The head of the election commission in the strategically located Caucasus nation, Zurab Chiaberashvili, said in televised comments that Saakashvili had obtained 62% of all votes cast in Sunday's ballot.
Saakashvili needed 50% of the votes plus one to win.
"Saakashvili has won," Keti Korinteli, a spokeswoman for the central election commission, told AFP. "It was clear already and now it is even more so."
Chiaberashvili said that with 63% of ballot papers counted, Saakashvili had obtained 1,096,349 of the 1,761,936 votes cast.
He is not expected to be officially declared the victor until all ballot papers are counted.
His inauguration has tentatively been scheduled for 25 January, which ironically falls on the 76th birthday of the man he drove from power - Shevardnadze, the former Soviet foreign minister who helped end the Cold War and dominated political life in Georgia for decades.
Saakashvili spearheaded the mass protests over a disputed parliamentary election that peacefully ousted Shevardnadze in Georgia's "rose revolution" at the end of November 2003.
Saakashvili and many of the protestors brandished roses as they stormed parliament in the revolution's climax, to symbolise the peaceful nature of the demonstrations.
The overwhelming support Saakashvili mustered in Sunday's vote reflects a widespread hope in Georgia that the energetic firebrand can do something about the corruption, poverty and separatism that have plagued the country since the breakup of the Soviet Union.
But Saakashvili faces daunting problems as he takes over the helm of one of Europe's most dysfunctional states.
Supporters of Saakashvili
celebrate his victory
The government is broke, corruption is endemic, Georgia's infrastructure is in tatters and two regions, Abkhazia and South Ossetia, are controlled by separatist rebels.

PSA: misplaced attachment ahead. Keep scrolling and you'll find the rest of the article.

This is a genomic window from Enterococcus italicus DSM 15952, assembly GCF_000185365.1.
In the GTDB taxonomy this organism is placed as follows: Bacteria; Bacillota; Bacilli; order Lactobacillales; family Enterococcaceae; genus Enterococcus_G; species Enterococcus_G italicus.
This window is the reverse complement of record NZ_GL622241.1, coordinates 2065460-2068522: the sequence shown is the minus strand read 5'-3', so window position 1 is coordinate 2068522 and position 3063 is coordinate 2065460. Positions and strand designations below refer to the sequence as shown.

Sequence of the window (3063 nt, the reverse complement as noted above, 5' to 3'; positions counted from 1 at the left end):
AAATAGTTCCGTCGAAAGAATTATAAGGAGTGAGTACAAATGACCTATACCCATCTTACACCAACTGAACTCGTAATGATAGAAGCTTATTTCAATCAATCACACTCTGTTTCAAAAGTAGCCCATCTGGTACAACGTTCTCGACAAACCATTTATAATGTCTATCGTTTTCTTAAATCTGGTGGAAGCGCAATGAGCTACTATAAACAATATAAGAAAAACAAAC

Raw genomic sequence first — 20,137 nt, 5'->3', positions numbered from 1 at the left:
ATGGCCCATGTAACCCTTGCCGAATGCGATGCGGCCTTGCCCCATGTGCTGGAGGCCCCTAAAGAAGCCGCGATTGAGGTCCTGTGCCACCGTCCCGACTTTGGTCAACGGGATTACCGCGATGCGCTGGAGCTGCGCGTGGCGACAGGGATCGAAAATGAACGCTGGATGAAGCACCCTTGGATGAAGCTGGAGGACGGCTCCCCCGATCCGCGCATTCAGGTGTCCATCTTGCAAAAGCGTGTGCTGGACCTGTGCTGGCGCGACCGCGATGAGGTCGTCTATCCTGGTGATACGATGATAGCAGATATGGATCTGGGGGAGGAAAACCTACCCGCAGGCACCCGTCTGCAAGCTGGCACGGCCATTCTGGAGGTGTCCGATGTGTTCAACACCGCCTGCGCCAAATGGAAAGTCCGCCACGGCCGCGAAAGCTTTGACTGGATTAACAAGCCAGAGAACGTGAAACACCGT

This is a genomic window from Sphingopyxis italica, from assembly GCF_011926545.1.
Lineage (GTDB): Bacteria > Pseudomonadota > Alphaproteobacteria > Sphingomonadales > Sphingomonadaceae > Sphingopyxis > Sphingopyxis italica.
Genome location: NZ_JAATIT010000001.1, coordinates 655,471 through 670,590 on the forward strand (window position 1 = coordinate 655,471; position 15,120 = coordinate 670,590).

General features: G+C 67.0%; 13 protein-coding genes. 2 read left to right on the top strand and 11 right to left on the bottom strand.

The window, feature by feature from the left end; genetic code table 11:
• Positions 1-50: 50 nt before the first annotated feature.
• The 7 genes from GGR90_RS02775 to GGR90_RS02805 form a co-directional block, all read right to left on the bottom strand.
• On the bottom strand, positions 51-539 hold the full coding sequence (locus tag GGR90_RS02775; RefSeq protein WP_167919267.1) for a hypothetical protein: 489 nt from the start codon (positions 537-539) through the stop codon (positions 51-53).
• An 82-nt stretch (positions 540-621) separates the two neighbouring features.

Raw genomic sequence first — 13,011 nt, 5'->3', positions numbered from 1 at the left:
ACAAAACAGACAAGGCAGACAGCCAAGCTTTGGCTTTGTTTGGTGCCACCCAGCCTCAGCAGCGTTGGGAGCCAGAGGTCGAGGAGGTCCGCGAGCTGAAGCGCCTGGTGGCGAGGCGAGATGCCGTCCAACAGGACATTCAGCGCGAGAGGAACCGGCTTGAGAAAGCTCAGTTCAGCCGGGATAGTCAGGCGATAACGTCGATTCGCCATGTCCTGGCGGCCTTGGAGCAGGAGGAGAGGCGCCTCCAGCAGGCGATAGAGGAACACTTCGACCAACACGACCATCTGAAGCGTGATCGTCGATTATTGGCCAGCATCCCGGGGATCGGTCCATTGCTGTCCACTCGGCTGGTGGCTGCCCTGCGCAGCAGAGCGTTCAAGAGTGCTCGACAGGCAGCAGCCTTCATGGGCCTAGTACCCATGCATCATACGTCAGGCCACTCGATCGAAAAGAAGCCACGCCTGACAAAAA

Saakashvili has said his priorities will be to wage war on corruption, rescue the economy, bring separatist territories back under control, embrace Europe and the United States and mend fractious relations with neighbouring Russia.
His first steps as president will be watched closely by both Russia and the United States, rivals for influence over the small but strategically important country.
Georgia is a crossroads for the export of crude oil from the massive new fields of the Caspian Sea to international markets.
Analysts warn Saakashvili's pledge to restore central control over separatist regions could set him on a collision course with Moscow, which backs the regions and is wary of his pro-Western leanings.
Sunday's election was billed by the international community as a test of Georgia's new rulers' democratic credentials and, judging by initial reactions, it appeared to have passed muster.
Authorities "showed the political will to conduct democratic elections"
Organisation for Security and Cooperation in Europe (OSCE)
Observers from the Organisation for Security and Cooperation in Europe (OSCE) said the authorities "showed the political will to conduct democratic elections" and both the European Union and the United States hailed the poll as an important step for Georgian democracy.
Saakashvili, who speaks fluent French and English as well as Georgian, Russian and Ukrainian, studied at Columbia University law school in the United States and briefly served as a minister in Shevardnadze's government before quitting to form his own opposition party.